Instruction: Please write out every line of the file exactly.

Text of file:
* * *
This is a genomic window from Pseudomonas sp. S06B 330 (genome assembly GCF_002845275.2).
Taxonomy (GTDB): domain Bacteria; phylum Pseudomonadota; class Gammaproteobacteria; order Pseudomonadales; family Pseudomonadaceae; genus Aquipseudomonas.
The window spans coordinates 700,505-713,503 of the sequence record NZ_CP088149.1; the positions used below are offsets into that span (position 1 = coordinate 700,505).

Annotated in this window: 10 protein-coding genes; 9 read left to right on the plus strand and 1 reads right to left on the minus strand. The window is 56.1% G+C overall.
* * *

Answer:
This is a genomic window from Pseudomonas sp. S06B 330 (genome assembly GCF_002845275.2).
Taxonomy (GTDB): domain Bacteria; phylum Pseudomonadota; class Gammaproteobacteria; order Pseudomonadales; family Pseudomonadaceae; genus Aquipseudomonas.
The window spans coordinates 700,505-713,503 of the sequence record NZ_CP088149.1; the positions used below are offsets into that span (position 1 = coordinate 700,505).

Annotated in this window: 10 protein-coding genes; 9 read left to right on the plus strand and 1 reads right to left on the minus strand. The window is 56.1% G+C overall.